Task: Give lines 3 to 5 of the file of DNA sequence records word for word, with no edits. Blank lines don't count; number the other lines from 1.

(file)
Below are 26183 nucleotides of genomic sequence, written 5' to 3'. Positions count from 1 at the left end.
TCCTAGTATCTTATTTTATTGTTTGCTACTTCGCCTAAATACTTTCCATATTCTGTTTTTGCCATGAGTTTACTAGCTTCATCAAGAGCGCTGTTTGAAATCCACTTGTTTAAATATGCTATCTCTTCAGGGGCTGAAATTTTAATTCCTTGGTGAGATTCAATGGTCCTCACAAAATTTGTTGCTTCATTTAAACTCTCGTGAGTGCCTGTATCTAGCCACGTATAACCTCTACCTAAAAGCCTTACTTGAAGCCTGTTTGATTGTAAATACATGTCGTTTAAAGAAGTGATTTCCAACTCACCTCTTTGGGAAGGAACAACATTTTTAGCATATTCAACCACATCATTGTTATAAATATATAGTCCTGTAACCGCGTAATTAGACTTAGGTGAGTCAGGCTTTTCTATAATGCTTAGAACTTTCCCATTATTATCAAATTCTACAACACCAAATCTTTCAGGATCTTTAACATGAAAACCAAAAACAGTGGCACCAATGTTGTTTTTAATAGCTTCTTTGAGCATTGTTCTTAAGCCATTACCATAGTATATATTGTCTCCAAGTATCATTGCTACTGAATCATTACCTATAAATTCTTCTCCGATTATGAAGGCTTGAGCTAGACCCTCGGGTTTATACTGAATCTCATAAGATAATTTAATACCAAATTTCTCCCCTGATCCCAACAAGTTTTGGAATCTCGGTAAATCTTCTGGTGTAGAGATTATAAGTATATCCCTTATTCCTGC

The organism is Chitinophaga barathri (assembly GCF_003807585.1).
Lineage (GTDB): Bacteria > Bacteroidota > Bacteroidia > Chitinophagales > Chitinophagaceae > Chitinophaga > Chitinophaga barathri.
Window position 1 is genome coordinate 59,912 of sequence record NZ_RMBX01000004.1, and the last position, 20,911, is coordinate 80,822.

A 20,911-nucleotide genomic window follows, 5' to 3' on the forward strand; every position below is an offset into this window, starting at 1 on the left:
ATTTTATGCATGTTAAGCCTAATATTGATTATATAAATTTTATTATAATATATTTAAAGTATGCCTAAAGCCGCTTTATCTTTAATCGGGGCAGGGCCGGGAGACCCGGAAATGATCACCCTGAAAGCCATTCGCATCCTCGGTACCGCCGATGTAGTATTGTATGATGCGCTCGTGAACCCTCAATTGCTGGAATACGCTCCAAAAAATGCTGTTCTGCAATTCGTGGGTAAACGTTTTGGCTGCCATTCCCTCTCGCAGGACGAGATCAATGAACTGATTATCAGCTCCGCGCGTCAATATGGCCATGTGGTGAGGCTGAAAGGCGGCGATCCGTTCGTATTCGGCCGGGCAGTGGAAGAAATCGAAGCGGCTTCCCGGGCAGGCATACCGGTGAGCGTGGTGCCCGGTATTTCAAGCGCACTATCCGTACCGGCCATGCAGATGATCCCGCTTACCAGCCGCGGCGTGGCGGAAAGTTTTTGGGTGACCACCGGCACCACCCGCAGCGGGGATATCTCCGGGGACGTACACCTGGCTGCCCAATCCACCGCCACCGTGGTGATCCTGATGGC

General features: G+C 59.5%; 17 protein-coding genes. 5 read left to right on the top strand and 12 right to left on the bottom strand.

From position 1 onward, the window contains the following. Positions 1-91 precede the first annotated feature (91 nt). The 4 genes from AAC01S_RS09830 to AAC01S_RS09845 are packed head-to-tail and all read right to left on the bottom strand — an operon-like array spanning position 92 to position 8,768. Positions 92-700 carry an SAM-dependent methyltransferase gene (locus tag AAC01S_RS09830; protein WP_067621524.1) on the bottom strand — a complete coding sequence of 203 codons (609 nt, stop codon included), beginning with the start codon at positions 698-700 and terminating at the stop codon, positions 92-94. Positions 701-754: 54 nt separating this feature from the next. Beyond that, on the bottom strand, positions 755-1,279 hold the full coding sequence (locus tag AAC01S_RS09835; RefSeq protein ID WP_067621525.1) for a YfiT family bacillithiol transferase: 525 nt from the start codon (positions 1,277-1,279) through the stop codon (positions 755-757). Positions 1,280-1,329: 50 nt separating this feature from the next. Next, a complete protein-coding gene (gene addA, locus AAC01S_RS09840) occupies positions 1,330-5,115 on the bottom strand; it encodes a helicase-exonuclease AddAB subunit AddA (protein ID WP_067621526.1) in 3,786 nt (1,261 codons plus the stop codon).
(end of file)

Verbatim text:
The organism is Chitinophaga barathri (assembly GCF_003807585.1).
Lineage (GTDB): Bacteria > Bacteroidota > Bacteroidia > Chitinophagales > Chitinophagaceae > Chitinophaga > Chitinophaga barathri.
Window position 1 is genome coordinate 59,912 of sequence record NZ_RMBX01000004.1, and the last position, 20,911, is coordinate 80,822.